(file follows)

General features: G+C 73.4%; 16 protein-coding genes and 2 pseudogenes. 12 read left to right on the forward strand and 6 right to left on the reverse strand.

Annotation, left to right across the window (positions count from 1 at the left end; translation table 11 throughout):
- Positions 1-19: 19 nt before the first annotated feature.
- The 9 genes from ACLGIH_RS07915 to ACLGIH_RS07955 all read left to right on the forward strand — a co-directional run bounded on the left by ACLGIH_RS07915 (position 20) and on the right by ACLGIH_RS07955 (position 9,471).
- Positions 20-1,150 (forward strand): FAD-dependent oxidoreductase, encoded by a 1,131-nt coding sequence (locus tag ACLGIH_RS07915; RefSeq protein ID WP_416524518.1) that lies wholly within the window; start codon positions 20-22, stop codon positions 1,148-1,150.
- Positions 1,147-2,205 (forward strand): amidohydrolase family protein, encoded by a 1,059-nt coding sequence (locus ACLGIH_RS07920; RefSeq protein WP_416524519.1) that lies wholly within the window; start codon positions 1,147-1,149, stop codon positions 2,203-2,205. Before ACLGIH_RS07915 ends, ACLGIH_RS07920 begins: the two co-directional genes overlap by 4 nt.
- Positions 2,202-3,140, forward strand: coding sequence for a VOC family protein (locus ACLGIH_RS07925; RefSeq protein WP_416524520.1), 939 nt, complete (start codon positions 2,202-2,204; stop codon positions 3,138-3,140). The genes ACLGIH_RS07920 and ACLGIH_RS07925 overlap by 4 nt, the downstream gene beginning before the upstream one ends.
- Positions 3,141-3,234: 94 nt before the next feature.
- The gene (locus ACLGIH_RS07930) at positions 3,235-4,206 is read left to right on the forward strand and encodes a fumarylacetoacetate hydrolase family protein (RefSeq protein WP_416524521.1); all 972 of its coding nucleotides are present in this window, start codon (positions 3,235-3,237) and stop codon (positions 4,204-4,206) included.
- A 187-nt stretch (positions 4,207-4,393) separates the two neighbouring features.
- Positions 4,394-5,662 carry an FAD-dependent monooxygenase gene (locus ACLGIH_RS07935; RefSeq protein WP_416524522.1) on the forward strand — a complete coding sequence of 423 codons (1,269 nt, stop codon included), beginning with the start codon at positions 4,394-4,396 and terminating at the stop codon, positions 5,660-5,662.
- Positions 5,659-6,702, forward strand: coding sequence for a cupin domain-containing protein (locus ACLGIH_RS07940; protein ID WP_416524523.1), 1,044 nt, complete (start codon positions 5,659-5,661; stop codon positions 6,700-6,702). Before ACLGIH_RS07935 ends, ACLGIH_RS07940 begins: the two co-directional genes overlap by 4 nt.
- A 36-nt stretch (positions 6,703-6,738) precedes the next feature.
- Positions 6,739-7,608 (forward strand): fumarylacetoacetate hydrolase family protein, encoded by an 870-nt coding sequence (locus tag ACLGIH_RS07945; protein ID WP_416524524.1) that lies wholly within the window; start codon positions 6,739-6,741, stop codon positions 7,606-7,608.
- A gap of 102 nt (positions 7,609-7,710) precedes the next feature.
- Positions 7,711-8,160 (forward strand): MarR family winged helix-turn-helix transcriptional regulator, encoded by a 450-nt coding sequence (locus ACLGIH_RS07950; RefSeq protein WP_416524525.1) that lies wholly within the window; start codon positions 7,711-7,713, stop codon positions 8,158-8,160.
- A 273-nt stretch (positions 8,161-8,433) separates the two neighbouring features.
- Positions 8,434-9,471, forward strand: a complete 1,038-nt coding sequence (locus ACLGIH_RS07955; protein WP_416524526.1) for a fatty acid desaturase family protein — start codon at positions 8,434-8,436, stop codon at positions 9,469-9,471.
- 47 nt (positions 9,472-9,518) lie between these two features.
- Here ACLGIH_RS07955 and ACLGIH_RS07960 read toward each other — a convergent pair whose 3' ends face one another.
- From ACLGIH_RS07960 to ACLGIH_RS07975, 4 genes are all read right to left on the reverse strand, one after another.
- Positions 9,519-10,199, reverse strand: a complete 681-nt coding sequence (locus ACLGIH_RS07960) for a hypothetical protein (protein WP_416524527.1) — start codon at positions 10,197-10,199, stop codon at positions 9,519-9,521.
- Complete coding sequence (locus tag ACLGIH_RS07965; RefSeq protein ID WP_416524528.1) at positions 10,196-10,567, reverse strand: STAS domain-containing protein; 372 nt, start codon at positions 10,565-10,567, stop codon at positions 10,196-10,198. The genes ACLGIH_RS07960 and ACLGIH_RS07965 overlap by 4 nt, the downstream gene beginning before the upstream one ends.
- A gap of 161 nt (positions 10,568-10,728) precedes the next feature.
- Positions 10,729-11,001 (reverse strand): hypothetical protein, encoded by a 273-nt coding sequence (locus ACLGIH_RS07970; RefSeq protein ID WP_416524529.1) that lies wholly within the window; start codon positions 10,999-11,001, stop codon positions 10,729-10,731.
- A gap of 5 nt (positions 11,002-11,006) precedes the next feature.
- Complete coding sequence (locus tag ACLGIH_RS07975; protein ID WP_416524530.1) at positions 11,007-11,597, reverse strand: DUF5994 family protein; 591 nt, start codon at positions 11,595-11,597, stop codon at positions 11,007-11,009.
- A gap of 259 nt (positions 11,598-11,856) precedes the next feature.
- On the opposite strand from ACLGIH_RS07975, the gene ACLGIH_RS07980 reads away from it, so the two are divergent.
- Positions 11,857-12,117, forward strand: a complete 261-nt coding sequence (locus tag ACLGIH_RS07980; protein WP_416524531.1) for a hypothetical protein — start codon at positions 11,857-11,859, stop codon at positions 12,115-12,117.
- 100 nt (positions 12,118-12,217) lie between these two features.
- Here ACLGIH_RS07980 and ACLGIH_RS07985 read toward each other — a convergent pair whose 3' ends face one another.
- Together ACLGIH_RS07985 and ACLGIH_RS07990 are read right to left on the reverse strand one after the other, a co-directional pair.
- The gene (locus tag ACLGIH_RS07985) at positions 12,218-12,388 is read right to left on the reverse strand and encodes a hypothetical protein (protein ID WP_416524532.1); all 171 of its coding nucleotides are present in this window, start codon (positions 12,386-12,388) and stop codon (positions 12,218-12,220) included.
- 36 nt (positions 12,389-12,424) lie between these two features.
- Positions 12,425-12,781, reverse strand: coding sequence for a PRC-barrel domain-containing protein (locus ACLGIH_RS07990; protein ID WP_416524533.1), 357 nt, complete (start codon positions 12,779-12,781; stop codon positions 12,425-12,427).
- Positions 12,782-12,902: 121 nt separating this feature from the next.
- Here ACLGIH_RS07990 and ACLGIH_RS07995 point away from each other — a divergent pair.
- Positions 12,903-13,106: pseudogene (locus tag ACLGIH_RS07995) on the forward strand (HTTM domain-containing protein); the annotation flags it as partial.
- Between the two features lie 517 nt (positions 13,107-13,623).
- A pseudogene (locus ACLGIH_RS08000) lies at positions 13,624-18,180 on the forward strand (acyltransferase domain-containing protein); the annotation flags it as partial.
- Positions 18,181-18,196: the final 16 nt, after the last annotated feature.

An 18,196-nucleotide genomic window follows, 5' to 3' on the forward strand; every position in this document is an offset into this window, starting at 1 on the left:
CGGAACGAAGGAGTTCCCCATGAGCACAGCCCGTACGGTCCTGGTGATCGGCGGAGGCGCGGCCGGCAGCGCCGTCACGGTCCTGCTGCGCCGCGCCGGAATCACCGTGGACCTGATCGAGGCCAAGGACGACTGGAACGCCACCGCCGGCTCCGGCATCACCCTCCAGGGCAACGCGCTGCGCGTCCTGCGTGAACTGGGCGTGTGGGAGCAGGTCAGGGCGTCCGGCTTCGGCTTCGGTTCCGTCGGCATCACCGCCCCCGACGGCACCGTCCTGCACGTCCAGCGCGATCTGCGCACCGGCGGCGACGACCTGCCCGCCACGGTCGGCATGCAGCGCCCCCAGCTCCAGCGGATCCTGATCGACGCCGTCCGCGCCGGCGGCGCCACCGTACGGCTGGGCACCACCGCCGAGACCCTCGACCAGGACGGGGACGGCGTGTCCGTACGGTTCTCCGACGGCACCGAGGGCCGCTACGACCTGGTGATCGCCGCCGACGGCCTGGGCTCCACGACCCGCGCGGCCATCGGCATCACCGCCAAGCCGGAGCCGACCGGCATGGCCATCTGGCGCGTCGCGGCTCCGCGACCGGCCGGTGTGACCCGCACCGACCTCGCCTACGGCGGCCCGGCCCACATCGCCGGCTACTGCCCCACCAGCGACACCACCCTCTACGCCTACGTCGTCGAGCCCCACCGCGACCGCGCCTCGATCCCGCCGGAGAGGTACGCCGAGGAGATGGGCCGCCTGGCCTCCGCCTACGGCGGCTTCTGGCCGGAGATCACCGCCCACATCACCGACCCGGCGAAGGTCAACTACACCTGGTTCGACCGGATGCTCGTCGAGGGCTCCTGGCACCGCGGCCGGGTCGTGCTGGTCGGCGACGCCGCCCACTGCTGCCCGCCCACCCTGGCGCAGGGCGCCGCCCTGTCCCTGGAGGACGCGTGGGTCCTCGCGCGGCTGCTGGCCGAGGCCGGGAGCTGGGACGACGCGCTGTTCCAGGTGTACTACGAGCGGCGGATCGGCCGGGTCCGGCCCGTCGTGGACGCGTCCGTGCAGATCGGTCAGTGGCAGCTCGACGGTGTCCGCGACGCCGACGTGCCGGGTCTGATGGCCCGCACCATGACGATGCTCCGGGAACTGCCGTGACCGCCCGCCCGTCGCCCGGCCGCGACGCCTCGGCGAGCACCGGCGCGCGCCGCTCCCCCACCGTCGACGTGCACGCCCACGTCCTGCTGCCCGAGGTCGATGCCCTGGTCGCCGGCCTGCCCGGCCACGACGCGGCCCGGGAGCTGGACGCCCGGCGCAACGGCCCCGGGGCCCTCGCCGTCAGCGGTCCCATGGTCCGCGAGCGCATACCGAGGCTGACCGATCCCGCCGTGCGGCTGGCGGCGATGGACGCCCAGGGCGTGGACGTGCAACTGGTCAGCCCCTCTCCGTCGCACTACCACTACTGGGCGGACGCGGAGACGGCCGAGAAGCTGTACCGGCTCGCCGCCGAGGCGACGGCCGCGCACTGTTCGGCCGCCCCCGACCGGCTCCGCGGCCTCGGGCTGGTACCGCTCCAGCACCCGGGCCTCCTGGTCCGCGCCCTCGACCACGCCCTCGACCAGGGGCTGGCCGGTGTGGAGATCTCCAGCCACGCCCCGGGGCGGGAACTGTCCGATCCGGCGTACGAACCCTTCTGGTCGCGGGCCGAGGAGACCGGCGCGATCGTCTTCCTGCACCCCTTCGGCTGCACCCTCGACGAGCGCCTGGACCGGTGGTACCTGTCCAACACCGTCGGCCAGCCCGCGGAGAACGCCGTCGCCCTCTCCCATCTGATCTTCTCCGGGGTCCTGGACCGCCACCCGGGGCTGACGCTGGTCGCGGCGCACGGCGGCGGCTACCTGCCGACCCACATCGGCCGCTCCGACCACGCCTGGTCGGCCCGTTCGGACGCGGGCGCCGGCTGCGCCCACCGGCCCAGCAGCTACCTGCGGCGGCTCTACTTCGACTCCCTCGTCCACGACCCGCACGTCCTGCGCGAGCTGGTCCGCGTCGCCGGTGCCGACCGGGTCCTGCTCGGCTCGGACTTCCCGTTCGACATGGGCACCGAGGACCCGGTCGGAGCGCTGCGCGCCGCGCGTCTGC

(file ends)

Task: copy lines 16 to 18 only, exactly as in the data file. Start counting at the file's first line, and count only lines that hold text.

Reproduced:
- Positions 7,711-8,160 (forward strand): MarR family winged helix-turn-helix transcriptional regulator, encoded by a 450-nt coding sequence (locus ACLGIH_RS07950; RefSeq protein WP_416524525.1) that lies wholly within the window; start codon positions 7,711-7,713, stop codon positions 8,158-8,160.
- A 273-nt stretch (positions 8,161-8,433) separates the two neighbouring features.
- Positions 8,434-9,471, forward strand: a complete 1,038-nt coding sequence (locus ACLGIH_RS07955; protein WP_416524526.1) for a fatty acid desaturase family protein — start codon at positions 8,434-8,436, stop codon at positions 9,469-9,471.